When Windows 8 arrives it'll come in several flavors, supporting both Intel and ARM processors...but on ARM devices, no legacy code support will be possible. In doing this, Microsoft may be shooting itself in the foot, or at least messing with the reach it's hoping to achieve in the tablet market. One of the key attractions for new customers (their library of expensive software, and all the archived files they had stored) will be immediately inaccessible.
Intel is the source of this latest news, via the firm's general manager of software and services Renée James, who spoke at Intel's investor's call yesterday. She revealed that among the manifold versions of Windows 8 we're expecting Microsoft to produce, there will be a "Windows 8 traditional" that'll run, as previous versions do, on Intel's x86 chip architecture and which will include a Windows 7 "mode" to run previously-released apps. But there'll also be a version of Windows 8 for ARM chips—and this will not contain code to enable previous apps to run. Microsoft is, in effect, resetting its code base for ARM-based tablets and smartphones.
As James points out, "On ARM there'll be a new experience, which is very specifically around the mobile experience." James suggested it's a win-win for Intel, because its "competitors will not be running legacy applications. Not now. Not ever."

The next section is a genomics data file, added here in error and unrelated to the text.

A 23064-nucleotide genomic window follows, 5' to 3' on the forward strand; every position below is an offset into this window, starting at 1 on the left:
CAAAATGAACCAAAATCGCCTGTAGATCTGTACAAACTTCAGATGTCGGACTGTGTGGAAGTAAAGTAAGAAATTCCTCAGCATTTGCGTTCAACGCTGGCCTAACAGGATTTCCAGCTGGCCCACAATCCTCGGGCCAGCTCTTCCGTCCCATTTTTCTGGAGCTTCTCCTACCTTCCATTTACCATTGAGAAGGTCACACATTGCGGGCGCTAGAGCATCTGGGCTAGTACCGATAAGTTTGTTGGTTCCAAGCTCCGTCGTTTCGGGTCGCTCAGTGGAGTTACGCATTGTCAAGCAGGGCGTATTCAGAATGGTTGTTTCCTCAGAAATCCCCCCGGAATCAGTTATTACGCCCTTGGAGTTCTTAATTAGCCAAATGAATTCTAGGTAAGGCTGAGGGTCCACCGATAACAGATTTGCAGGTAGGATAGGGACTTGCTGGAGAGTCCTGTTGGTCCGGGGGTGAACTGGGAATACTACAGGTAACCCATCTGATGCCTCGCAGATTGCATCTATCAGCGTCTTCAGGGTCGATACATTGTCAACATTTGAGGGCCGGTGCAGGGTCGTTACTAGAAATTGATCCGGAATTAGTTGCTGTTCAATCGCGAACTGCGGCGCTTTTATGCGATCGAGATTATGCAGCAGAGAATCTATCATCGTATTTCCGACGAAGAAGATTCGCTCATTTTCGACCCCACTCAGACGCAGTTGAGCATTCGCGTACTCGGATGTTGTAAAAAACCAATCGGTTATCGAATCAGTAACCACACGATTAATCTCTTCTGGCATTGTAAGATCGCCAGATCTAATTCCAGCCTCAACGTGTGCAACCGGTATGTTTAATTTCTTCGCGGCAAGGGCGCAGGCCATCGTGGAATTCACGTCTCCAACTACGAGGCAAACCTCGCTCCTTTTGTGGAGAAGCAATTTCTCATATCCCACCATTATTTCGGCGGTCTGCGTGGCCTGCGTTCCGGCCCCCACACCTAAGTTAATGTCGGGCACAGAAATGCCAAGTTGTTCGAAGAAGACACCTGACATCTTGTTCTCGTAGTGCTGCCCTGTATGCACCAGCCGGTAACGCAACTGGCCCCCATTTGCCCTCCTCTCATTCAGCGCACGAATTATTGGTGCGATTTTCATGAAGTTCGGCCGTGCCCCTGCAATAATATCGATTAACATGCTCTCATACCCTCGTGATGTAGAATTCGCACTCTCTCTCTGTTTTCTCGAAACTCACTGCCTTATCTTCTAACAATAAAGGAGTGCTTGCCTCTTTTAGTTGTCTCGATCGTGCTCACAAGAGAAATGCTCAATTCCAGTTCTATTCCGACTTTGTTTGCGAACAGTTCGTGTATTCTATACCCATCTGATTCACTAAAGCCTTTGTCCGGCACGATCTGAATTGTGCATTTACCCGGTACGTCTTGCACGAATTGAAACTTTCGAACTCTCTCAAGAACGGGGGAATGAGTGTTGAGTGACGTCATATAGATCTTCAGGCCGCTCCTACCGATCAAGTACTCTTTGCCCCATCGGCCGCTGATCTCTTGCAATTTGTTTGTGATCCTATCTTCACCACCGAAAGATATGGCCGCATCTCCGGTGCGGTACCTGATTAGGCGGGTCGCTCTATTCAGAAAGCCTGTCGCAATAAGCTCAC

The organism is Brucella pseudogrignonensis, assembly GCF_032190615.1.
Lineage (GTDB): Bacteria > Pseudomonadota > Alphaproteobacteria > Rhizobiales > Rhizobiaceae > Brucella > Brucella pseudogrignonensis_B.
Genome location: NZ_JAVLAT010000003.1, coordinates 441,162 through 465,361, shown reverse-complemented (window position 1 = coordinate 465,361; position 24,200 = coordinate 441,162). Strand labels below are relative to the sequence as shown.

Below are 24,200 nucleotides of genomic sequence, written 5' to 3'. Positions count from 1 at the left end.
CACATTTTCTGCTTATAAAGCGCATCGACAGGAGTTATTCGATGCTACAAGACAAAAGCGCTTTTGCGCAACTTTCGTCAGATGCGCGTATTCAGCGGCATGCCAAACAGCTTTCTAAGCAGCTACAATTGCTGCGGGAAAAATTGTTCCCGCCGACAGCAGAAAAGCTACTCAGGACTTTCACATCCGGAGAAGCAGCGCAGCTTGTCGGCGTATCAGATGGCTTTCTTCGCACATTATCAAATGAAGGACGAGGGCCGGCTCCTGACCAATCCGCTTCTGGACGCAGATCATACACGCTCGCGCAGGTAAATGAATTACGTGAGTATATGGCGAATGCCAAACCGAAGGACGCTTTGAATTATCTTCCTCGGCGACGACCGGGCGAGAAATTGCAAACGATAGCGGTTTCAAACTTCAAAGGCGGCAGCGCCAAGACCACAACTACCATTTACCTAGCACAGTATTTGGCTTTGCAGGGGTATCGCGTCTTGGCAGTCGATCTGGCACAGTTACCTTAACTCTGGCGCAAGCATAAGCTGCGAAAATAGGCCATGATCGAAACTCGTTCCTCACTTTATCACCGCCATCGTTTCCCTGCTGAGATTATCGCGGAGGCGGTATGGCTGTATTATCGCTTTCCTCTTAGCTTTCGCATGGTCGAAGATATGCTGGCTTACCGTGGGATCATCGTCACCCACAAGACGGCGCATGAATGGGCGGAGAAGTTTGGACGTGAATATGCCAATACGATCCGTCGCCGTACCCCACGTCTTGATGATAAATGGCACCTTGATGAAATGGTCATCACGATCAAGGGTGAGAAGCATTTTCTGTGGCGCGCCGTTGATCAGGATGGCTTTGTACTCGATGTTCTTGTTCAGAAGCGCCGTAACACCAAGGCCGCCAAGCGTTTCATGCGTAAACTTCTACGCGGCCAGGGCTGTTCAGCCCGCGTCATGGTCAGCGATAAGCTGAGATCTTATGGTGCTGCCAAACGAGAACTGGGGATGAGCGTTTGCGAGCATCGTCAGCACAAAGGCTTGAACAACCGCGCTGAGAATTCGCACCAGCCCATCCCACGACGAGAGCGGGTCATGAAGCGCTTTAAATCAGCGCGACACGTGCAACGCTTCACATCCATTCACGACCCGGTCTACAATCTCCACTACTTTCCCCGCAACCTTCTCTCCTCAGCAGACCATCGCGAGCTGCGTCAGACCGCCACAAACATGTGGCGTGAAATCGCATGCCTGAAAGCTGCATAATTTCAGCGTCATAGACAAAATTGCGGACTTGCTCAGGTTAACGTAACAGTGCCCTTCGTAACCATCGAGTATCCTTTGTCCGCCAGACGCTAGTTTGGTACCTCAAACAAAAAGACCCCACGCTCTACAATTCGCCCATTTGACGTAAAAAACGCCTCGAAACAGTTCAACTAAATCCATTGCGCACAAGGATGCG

That may be true for Intel, but it highlights an obvious misstep by Microsoft. Why not include a crossover support framework in the ARM-based Windows 8? It's something that Apple did when it made a very similar switch-over between chip designs in its Macs years ago, moving from IBM PowerPC to Intel, and it allowed users who were invested in Apple's way of working and technology to keep their legacy investment.
What's missing is the incentive for choosing a Windows-powered ARM-based tablet. Will users be seduced by Microsoft's front end alone? Or is MS counting on apps written for Windows 8 Intel units (which will presumably be cross-compatible) to attract new buyers? At best the situation is murky, with the news coming indirectly from Intel—but at worst it seems Microsoft is awkwardly trying to straddle a gaping chasm, and the upshot may not be ideal for end-users.
[Image: Flickr user microsoftsweden]